The next time you argue with a friend about the whiff of cilantro in your stir-fry that he finds disgusting, blame his genes.
All of us inhabit our own flavor world that is highly dependent on our genetic blueprint for being able to smell certain odors, according to two studies a New Zealand research group published online this month in the journal Current Biology.
The perception of flavor while eating includes what your taste buds can detect - sweet, salty, bitter, sour and umami (often called savory) - but they play a meek supporting role to your sense of smell.
That sensory experiences of food differ from person to person always has been known anecdotally. Think of strong, hoppy beer or black coffee that some find revoltingly bitter but others can drink like water. But the researchers wanted to know how much of that variability is genetically hard-wired.
They had 187 people smell 10 different compounds, taking note of who could smell them at a certain concentration level and who couldn't. They sequenced each person's DNA, scanning their genomes to pick out parts that possibly could explain the variations in smell sensitivity.
Out of 10 scents tested, four had a strong genetic basis - malt, apple, blue cheese and violet. They were also independent of one another, so even if you have a super-nose for blue cheese, you might fall short when it comes to smelling violets.
One study found a single gene change linked to the floral scent found in violets. The other study more generally hunted down spots within the genome connected to three additional food-related smells.
Odors typically consist of molecular building blocks called aroma compounds. For example, while blue cheese gives off a whole bouquet of aromas, 2-heptanone is the chemical that really "gives blue cheese its blue cheesiness," said lead researcher Richard Newcomb of the New Zealand Institute for Plant and Food Research.
The roof of our nasal cavity has a patch of millions of special neurons, each one covered with olfactory receptors that bind to odor molecules that travel through the air. But each neuron has a single type of odor receptor, meaning it can detect only smells that have the right structure.
For comparison, color vision only has three types of receptors, each corresponding to different range of the color spectrum; our nose has 400 types, each with a matching olfactory receptor gene within our DNA. Any variation in those genes will affect our sense of smell. Since humans can detect 10,000 odors, and each one can be dialed up or down depending on that person's genetic makeup, smelling is a highly personalized experience.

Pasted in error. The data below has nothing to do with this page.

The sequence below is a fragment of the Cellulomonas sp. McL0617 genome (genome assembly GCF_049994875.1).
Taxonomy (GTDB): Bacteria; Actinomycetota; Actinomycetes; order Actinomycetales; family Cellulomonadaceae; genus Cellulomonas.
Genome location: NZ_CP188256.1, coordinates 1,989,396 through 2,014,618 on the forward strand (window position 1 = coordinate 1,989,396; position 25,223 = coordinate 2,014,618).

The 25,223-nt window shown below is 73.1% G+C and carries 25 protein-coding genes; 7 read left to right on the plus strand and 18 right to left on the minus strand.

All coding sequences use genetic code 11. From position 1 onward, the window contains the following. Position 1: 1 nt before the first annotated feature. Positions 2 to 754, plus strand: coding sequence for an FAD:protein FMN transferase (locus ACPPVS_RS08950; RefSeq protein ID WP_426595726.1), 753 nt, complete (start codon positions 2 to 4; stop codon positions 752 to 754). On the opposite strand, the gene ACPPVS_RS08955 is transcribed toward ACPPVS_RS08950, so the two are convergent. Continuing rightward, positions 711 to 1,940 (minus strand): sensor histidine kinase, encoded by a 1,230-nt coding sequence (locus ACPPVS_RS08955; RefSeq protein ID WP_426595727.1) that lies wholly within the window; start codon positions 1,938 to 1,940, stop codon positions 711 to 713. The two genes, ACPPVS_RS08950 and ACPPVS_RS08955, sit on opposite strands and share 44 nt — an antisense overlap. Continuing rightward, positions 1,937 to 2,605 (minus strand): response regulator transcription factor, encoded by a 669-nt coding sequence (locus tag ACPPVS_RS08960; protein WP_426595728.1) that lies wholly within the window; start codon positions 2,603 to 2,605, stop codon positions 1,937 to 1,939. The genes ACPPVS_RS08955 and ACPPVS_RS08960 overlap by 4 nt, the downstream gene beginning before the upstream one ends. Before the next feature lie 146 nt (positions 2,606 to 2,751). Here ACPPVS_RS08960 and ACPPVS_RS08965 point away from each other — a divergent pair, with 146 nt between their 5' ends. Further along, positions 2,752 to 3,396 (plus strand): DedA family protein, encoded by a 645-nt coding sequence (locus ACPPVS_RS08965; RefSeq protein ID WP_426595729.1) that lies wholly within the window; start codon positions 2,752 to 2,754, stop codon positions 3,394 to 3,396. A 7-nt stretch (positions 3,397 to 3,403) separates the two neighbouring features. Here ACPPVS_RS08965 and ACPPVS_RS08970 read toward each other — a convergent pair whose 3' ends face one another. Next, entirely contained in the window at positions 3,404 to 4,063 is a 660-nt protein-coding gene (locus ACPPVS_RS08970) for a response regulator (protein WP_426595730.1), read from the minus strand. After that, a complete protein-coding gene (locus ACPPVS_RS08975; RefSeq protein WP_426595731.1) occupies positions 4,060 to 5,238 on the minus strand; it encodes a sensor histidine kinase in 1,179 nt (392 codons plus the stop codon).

"When people sit around and share a bottle of wine, they often describe it quite differently," Newcomb said. A single wine can give off hundreds, if not thousands, of distinct aromas.
Sometimes, your sensitivity even can change completely the notes of a scent. Newcomb and his colleagues found that the violet compound smelled "fragrant" and "floral" to those with a heightened sense, whereas less sensitive individuals described it as unpleasantly "sour" and "acidic." Our genes are coded with similar likes and dislikes for cilantro.
"Some people get a floral note from it, whereas others get a real soapy sensation," Newcomb said.
Joel Mainland, a neuroscientist at the Monell Chemical Senses Center who was not involved in the studies, suspects the culprit is a bad-smelling chemical within the hundreds of molecules of cilantro that some super smellers can detect - the cilantro haters - but others cannot.
Mainland called the pair of studies "an advance in the field" and sees applications for the food and flavor industry.
"We can give (companies) a feel for the percentages of their target market that will be able to smell a given flavor by extrapolating out to all humans on the planet," Newcomb said.
Newcomb and his colleagues were careful to control for any olfactory "noise in the system" caused by mood, pregnancy or time of day. Pregnancy can cause hypersensitivity to the point of disgust.
Being in a bad mood dulls our sense of smell for reasons unknown, he said, so data from gloomy subjects were left out.
Even time of day has an effect; our nose works best before lunchtime, probably ramping up because of hunger.